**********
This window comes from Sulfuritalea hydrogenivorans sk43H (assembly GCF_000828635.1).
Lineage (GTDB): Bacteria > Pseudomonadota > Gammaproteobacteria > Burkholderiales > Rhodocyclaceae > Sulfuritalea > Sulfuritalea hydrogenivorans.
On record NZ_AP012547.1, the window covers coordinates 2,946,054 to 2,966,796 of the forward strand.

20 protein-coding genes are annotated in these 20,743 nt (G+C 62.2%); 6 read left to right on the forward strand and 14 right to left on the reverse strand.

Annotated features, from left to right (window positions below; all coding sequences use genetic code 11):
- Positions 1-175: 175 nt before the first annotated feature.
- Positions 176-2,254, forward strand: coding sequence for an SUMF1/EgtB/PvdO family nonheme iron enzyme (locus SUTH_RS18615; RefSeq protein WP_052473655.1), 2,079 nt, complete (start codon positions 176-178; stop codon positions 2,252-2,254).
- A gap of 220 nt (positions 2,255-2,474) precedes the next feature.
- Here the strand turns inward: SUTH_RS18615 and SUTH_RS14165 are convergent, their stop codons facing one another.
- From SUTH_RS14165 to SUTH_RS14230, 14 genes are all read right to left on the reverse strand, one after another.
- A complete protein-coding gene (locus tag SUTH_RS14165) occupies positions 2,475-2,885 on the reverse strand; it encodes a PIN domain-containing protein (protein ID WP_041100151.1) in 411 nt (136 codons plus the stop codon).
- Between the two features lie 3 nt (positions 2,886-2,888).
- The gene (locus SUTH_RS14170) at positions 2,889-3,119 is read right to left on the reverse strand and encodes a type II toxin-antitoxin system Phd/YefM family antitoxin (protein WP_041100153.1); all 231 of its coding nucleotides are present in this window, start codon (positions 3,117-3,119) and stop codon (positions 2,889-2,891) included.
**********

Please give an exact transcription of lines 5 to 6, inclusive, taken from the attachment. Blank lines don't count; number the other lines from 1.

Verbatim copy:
Annotated features, from left to right (window positions below; all coding sequences use genetic code 11):
- Positions 1-175: 175 nt before the first annotated feature.